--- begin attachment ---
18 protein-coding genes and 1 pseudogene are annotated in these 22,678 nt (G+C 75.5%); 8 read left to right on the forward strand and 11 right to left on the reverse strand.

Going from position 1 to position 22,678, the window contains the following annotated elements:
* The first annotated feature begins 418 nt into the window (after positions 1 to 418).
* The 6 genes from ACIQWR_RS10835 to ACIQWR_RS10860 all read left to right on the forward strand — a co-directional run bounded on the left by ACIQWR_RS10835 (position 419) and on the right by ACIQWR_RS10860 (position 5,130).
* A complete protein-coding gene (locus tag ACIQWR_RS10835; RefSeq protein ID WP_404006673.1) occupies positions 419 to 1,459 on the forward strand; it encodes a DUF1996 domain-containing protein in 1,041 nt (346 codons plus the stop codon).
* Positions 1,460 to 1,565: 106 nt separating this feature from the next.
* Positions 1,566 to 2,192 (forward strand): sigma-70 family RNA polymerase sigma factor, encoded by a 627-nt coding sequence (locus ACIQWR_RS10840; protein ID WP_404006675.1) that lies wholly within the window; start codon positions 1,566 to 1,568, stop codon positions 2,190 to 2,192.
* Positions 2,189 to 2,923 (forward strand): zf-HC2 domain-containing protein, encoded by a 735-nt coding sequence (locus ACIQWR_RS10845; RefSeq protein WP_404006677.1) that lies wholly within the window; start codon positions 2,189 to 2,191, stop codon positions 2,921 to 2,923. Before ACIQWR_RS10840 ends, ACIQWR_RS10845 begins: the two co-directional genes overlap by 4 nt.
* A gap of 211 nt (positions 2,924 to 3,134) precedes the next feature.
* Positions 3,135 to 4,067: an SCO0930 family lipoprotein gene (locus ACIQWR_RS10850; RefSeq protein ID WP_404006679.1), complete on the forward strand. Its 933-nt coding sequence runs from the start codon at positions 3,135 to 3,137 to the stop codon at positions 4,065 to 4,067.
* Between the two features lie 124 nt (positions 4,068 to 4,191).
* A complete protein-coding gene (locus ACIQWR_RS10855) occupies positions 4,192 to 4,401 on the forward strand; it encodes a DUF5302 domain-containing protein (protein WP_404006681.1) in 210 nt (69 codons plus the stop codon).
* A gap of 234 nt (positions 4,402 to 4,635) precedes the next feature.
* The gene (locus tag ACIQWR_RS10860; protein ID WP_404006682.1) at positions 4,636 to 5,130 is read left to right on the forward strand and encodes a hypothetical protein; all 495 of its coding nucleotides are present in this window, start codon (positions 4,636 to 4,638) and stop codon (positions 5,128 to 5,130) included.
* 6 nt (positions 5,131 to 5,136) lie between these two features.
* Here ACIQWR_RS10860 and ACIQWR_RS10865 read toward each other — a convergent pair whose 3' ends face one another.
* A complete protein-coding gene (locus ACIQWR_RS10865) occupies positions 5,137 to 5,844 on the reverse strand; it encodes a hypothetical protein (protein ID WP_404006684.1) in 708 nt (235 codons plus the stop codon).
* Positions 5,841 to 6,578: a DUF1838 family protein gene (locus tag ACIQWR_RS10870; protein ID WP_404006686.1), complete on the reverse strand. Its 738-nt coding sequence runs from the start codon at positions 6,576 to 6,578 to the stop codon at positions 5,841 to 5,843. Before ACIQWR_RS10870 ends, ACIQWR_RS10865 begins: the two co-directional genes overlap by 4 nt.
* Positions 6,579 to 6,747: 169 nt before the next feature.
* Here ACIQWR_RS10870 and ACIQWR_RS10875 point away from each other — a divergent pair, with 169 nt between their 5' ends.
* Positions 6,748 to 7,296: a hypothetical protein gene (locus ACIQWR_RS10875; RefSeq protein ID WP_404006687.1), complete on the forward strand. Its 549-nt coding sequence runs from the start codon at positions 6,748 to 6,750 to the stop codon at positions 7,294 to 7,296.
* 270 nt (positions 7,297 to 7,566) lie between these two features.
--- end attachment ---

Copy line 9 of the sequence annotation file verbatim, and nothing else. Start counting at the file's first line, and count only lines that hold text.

* A gap of 211 nt (positions 2,924 to 3,134) precedes the next feature.